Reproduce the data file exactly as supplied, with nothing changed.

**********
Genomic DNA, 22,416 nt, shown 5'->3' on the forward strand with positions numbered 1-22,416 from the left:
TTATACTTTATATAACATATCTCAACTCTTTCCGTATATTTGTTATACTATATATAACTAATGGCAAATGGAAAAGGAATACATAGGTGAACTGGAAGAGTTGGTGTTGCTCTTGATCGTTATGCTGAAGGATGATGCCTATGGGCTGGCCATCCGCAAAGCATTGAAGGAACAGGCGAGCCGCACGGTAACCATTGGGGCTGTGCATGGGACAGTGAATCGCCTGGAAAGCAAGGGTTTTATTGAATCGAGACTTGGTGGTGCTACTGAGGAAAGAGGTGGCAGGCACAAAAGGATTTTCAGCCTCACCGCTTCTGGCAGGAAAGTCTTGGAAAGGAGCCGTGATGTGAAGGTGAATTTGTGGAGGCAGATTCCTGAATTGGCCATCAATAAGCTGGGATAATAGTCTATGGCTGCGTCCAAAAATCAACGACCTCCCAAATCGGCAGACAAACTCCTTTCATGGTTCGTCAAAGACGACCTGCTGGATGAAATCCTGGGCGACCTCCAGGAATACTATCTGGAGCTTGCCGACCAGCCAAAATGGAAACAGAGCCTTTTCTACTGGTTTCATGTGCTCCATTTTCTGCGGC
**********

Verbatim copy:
Genomic DNA, 22,416 nt, shown 5'->3' on the forward strand with positions numbered 1-22,416 from the left:
TTATACTTTATATAACATATCTCAACTCTTTCCGTATATTTGTTATACTATATATAACTAATGGCAAATGGAAAAGGAATACATAGGTGAACTGGAAGAGTTGGTGTTGCTCTTGATCGTTATGCTGAAGGATGATGCCTATGGGCTGGCCATCCGCAAAGCATTGAAGGAACAGGCGAGCCGCACGGTAACCATTGGGGCTGTGCATGGGACAGTGAATCGCCTGGAAAGCAAGGGTTTTATTGAATCGAGACTTGGTGGTGCTACTGAGGAAAGAGGTGGCAGGCACAAAAGGATTTTCAGCCTCACCGCTTCTGGCAGGAAAGTCTTGGAAAGGAGCCGTGATGTGAAGGTGAATTTGTGGAGGCAGATTCCTGAATTGGCCATCAATAAGCTGGGATAATAGTCTATGGCTGCGTCCAAAAATCAACGACCTCCCAAATCGGCAGACAAACTCCTTTCATGGTTCGTCAAAGACGACCTGCTGGATGAAATCCTGGGCGACCTCCAGGAATACTATCTGGAGCTTGCCGACCAGCCAAAATGGAAACAGAGCCTTTTCTACTGGTTTCATGTGCTCCATTTTCTGCGGC